A few years ago, I noted that Moores law (transistor density on chips double every 18 months) has expired outside of a looser definition, and that’s about to end as well. So.. now it has. Graphic processors, general purpose massively parallel processors, and DSPs indeed bravely held the torch for a moment, and are still all the rage as we (at last, kicking and screaming) adapt code to occur not just in a few neatly organized threads, but in huge bazooka blasts of thousands to millions of simultaneous actions. The value of accomplishing more with fewer instructions is fading, and it’s becoming more about figuring out how to flatten out an action into as many small things that can occur at the same time. Often by doing a lot that ends up nowhere, just in case – go ahead and start preparing what the intricate 3d view in front of you before checking if there’s a sold colored wall in front of it, because hey, by the time that’s determined, it’s too late. Start processing what you’ll do if the voice activation detects “Yes” and also “No” and “Cancel”. Wasteful? Well, certainly explore other options, but really, during the next 1/800 sec cycle, processor-days of calculations can happen – the only option is to idle. Of course you’d rather put them toward a solid goal you’ll have defined in a few seconds, but they’ll be there then too. There is, quite literally, more power than we can figure out what to do with.
Of course we *can* idle and save power. That’s useful too. And we can throw raw power at stuff. Try every conceivable angle, not just one or two we have time for. Throw in some AIs, boy do they gobble up calculations by the trillions. It’s a good problem to have, and thanks to Moore, we’re used to having it. But, now that we double every four years, down from the earlier two.. things are about to change again.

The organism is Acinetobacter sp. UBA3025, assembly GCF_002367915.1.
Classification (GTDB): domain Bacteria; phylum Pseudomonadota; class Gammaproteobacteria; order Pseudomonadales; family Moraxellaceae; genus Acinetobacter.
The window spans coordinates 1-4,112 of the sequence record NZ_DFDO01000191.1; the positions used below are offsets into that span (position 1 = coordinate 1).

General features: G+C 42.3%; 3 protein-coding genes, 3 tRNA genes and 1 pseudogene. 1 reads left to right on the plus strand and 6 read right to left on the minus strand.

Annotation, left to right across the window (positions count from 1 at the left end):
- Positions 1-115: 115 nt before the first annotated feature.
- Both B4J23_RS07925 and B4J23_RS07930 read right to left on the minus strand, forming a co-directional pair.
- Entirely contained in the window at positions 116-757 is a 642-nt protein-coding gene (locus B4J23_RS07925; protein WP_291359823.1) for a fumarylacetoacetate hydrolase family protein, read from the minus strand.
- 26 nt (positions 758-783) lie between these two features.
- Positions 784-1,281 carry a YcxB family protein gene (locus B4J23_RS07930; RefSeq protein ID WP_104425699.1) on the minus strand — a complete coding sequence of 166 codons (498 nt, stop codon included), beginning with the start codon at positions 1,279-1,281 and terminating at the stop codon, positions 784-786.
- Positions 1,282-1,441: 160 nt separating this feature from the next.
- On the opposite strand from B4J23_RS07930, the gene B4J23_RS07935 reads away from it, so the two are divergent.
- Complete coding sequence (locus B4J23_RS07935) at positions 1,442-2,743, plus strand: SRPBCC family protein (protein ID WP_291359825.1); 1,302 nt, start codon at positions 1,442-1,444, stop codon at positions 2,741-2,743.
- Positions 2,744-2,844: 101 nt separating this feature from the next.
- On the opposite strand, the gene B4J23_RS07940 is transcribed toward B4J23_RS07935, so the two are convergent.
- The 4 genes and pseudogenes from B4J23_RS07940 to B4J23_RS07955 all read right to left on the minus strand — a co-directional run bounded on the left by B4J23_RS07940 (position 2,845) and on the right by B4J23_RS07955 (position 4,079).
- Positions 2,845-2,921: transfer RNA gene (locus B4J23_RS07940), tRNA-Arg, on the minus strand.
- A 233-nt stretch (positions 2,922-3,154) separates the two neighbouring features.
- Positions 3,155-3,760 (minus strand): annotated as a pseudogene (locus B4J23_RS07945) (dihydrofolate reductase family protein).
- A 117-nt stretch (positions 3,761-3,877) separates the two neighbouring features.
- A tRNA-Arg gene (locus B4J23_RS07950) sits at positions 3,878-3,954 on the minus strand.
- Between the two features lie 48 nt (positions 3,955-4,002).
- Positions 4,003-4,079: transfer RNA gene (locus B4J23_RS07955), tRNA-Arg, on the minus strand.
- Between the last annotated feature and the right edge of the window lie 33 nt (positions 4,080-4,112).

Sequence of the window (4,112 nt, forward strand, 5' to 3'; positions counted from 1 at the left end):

CMOS isn’t quite hitting battling physics yet, but another five years will take care of that. We can layer harder, fight the cooling issues. But after that, I think we’re about to shift toward the less physical again. Everything used to be about physical action, movement, but then software completely dominated as a way to steer that. Which relied on hardware upping the ante. The next phase will be to take a deep breath and figure out what we actually have here, and how to organize it, at scale. We kind of quit optimizing things that weren’t at the very lowest levels, because there ceased to be much of a point – hardware is fast and cheap – and then it became downright counterproductive. Elegant, fast code doesn’t scale, nor can you trivially apply it to everything the way you can with hardware. It’s hard to maintain, it breaks, and it becomes unwieldy at more than a linear pace. Keep it modular, dot all the i and cross the ts and then dot the ts and cross the is because you can always buy faster hardware, but you can’t buy fixing fragile design.
Well, you’re about to not be able to buy faster hardware either, so buying tighter design is going to start being hip again. Hardware already did that. If you open old devices, they’re very modular. Lots of components, nice and neat, easy to reuse. There’s even little squares of PCB lines off for each little module (so cute!). Now, there’s a half dozen ICs, if that. The speed of light is constant, power input is only sort of scaling.. you can’t split ram, cpu, LED driver, RF receiver, and so on into their own parts, now matter how neat it looks. You can barely even segment them in their own parts of the actual silicon wafer (still cute!). It all needs to meld, and post-68000 (late 80s early 90s) it’s all machine optimized – no more scatterbrained humans who can’t keep track of a billion parts at once.
That, I think, is the kind of talent we’ll be aiming at less cloak-and-dagger goals, like optimizing away the separations, but without sacrificing stability.
Or, yaknow, perhaps they invent something better than CMOS, or turn these newly fanged AIs onto writing better AIs and start the singularity. Either way.